Again, for more details, please see the article draft.
Minors: Minors have some constitutional rights, like many aspects of the freedom of speech, and the right to have the criminal charges against them proved beyond a reasonable doubt. But they entirely lack other rights, such as the right to marry, to exercise sexual autonomy, or to access sexually themed publications. And they have weaker versions of other rights, such as the right to abortion.
It seems quite likely — and sensible — that minors would be seen as outside the scope of the right to bear arms where deadly weapons are concerned. While no right-to-bear-arms provision expressly excludes minors, it seems likely that such provisions were enacted with an understanding that minors did not have all the constitutional rights that adults have. This background understanding likely reflected a judgment that minors weren't mature enough to fully appreciate the consequences of their actions, a judgment that could apply to minors' potential dangerousness to others, as well as to themselves. And such a judgment particularly supports limits on minors' rights when the minors' immaturity could mean unnecessary death.
Nonetheless, it's not clear that the same general principle should be applied to minors and nonlethal weapons. A minor's immature misuse of nonlethal weapons is much less dangerous than the minor's immature use of guns. And, as importantly, denying the minor the tools needed for self-defense is much more dangerous to the minor than is delaying the minor's ability to legally have sex, have children, or view pornography. One reason that contraceptive rights and abortion rights — once accepted (however controversially) for adults — were extended to minors is that denying minors such a right risks irreversible and harmful changes to the minors' lives:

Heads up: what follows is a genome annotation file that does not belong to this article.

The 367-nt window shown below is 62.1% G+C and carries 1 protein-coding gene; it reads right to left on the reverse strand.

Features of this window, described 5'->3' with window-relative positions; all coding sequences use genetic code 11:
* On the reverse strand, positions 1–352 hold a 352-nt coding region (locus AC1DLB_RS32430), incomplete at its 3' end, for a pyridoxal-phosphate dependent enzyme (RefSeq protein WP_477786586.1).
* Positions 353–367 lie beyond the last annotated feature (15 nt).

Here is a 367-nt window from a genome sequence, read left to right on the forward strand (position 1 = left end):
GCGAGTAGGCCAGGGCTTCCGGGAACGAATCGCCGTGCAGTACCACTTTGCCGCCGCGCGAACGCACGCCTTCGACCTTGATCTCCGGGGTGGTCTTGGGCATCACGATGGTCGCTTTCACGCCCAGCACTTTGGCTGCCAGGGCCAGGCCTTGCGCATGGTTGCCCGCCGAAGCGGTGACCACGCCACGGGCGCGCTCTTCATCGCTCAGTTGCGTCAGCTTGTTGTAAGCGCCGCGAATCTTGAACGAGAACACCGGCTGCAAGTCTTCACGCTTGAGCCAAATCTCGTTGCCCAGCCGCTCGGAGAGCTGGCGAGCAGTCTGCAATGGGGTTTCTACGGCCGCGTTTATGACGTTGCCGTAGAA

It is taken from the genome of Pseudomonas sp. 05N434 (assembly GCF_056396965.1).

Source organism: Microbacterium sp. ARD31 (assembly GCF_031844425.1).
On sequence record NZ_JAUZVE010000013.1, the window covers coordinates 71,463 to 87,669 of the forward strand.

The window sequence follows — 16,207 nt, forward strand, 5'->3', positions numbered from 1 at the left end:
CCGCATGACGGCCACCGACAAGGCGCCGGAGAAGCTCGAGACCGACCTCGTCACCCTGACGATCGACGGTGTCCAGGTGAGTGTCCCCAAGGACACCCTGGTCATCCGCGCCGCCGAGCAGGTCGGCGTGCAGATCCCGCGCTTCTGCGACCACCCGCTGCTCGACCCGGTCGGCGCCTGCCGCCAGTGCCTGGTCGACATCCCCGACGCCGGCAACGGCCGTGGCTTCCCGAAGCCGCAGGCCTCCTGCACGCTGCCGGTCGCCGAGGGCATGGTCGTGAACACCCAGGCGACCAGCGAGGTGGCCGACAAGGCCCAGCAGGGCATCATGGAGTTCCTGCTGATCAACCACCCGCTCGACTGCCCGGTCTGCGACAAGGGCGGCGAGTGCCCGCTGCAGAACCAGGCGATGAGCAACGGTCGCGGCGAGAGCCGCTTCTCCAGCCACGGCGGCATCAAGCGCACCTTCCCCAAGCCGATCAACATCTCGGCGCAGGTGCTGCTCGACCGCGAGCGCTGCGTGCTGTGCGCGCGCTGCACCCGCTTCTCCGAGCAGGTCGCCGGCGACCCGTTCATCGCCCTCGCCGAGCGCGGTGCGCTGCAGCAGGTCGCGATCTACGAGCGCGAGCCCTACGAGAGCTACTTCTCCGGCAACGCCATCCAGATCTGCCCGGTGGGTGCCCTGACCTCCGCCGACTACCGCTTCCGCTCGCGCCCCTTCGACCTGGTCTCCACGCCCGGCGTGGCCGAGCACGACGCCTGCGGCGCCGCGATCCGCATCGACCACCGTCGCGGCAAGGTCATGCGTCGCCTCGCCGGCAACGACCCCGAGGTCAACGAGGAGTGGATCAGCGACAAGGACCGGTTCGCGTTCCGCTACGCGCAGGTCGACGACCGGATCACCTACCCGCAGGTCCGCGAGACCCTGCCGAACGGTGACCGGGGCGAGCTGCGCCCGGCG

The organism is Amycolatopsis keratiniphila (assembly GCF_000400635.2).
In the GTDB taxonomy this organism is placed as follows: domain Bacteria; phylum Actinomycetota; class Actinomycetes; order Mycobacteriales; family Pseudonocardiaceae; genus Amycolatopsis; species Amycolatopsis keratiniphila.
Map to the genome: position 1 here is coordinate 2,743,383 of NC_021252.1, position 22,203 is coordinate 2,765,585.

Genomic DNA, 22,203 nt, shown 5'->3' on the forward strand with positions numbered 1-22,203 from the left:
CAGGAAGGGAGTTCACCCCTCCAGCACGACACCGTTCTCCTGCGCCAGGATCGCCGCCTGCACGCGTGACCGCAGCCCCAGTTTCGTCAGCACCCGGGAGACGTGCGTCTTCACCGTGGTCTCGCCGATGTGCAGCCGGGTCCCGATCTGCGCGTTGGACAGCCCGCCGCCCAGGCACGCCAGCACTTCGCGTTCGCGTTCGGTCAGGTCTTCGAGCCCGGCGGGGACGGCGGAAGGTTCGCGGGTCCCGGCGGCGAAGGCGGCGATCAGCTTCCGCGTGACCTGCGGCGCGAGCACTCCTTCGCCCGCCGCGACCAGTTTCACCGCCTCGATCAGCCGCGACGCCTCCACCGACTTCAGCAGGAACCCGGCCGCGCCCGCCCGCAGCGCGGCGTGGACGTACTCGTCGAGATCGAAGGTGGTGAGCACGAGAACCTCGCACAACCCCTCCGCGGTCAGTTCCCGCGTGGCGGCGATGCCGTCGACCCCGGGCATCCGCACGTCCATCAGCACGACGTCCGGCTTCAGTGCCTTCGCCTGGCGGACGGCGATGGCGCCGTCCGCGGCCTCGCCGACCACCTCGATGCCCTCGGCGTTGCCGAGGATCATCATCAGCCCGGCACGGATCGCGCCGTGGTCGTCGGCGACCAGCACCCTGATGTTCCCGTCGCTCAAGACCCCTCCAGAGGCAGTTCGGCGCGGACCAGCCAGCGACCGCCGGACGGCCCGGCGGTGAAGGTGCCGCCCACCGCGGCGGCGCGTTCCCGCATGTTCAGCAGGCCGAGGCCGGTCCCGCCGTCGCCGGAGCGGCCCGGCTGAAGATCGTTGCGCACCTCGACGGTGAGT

The pregnant minor's options are much different from those facing a minor in other situations, such as deciding whether to marry. A minor not permitted to marry before the age of majority is required simply to postpone her decision. She and her intended spouse may preserve the opportunity for later marriage should they continue to desire it. A pregnant adolescent, however, cannot preserve for long the possibility of aborting, which effectively expires in a matter of weeks from the onset of pregnancy.
Moreover, the potentially severe detriment facing a pregnant woman is not mitigated by her minority. Indeed, considering her probable education, employment skills, financial resources, and emotional maturity, unwanted motherhood may be exceptionally burdensome for a minor.... In sum, there are few situations in which denying a minor the right to make an important decision will have consequences so grave and indelible.
The same would apply to tools that defend against assault, rape, and murder, as well as to tools that defend against unwanted pregnancy and childbirth. Delaying the right to use such tools until the minor is 18 may equal denying the minor the right when she most needs it, and having likewise "grave and indelible" consequences.
The constitutional rights of minors are a difficult matter, which I've only touched on here. I feel comfortable, as I suggested above, that the majority American view as to stun guns (allow possession at least by 16-year-olds and generally even somewhat younger minors, with parental permission) and the nearly unanimous American view as to irritant sprays (allow possession by minors generally) is sound policy. I'm not as confident that this should be seen as a constitutional principle. Still, the contraceptive and abortion rights cases generally suggest that the rights of minors, especially older minors, to keep and bear nonlethal defensive weapons can't be lightly rejected.